The
silent and thoughtful Clerk of Oxenford, of
whom it is
recorded that
"Every farthing that his friends e'er lent, In books and learning was
it
always spent," was prevailed upon to give his companions a puzzle.

He
said, "Ofttimes of late have I given much thought to the study of those
strange talismans to ward off the plague and such evils that are yclept
magic squares, and the secret of such things is very deep and the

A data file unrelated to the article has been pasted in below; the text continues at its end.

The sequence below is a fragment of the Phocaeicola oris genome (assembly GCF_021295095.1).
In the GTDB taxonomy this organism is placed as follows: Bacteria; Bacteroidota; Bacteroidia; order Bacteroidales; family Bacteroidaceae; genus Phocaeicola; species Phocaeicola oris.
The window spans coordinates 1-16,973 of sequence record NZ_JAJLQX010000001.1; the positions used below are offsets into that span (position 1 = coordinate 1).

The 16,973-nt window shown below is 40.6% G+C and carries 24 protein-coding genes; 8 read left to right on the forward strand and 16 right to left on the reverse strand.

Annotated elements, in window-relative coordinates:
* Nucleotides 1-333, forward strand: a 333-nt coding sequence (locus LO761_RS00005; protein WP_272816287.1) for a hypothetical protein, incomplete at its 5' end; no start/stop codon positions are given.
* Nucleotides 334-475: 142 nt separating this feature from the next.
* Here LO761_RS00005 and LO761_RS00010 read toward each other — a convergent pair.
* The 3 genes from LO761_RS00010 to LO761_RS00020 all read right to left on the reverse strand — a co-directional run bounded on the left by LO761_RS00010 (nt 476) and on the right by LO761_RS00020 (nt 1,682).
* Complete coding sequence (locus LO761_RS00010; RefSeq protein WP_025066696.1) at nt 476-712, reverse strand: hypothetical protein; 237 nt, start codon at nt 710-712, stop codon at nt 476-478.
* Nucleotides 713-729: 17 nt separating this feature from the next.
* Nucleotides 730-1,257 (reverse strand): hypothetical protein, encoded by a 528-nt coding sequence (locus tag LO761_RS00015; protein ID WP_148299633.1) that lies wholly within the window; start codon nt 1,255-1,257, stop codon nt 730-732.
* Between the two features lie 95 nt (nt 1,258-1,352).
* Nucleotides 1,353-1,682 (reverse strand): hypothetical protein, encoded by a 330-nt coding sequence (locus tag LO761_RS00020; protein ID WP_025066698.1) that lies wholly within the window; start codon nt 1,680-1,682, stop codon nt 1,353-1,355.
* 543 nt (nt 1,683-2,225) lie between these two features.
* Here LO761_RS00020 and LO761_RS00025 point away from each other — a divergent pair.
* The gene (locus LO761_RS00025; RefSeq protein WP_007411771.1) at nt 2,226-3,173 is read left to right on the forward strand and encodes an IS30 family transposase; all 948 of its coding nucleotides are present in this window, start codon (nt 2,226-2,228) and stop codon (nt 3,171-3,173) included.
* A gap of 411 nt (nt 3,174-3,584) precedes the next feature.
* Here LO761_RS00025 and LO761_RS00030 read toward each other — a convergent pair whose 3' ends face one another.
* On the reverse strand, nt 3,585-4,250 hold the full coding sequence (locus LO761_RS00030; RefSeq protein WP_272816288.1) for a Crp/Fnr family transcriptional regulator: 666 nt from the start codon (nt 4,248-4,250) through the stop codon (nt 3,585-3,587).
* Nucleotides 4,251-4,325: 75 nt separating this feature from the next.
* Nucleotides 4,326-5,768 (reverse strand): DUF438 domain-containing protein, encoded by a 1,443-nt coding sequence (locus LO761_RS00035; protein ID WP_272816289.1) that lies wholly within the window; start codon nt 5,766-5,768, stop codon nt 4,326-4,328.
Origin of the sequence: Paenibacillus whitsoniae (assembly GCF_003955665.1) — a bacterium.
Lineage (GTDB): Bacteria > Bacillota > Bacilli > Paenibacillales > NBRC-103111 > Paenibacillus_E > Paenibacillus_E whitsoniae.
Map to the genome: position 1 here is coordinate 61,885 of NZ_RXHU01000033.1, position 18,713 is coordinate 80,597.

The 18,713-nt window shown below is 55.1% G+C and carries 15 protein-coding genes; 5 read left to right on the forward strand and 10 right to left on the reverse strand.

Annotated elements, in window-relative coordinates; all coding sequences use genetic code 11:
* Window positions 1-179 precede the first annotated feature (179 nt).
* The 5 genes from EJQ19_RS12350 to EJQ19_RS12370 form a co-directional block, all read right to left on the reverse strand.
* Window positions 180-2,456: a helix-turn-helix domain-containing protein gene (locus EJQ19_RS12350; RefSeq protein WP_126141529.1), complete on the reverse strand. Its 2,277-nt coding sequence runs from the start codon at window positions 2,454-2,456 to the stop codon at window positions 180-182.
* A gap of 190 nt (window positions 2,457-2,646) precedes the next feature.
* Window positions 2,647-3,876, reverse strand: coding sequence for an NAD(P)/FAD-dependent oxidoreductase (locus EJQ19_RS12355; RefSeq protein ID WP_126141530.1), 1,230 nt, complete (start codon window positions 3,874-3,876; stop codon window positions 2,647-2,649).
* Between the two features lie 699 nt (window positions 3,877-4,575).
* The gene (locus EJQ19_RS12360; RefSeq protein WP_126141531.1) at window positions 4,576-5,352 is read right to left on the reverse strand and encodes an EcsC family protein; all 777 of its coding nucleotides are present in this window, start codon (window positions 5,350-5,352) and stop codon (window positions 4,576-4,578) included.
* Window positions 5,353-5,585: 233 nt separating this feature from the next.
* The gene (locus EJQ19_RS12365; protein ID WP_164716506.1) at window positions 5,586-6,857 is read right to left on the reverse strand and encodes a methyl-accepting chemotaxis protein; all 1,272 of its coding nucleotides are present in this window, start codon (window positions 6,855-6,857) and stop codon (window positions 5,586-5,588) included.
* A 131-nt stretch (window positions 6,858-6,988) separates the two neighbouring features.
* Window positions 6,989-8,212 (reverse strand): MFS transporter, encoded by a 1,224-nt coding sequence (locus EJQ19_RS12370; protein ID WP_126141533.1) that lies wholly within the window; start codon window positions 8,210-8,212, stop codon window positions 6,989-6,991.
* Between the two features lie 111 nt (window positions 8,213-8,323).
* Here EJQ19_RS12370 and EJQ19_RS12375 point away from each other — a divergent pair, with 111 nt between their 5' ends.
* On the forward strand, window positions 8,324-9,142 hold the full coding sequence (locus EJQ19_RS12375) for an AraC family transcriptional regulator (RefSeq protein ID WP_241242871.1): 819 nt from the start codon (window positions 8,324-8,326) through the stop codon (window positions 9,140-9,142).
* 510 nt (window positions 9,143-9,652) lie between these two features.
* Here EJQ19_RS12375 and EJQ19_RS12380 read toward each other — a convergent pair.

number
of such squares truly
great.

But
the small riddle that I did make yester
eve for the purpose of this company is not so hard that any may not
find
it out with a little patience.

"He
then produced the square shown in
the
illustration and said that it was desired so to cut it into four pieces
(by cuts along the lines) that they would fit together again and form a
perfect magic square, in which the four columns, the four rows, and the
two long diagonals should add up 34.

It
will be found that this is a
just
sufficiently easy puzzle for most people's tastes.

See answer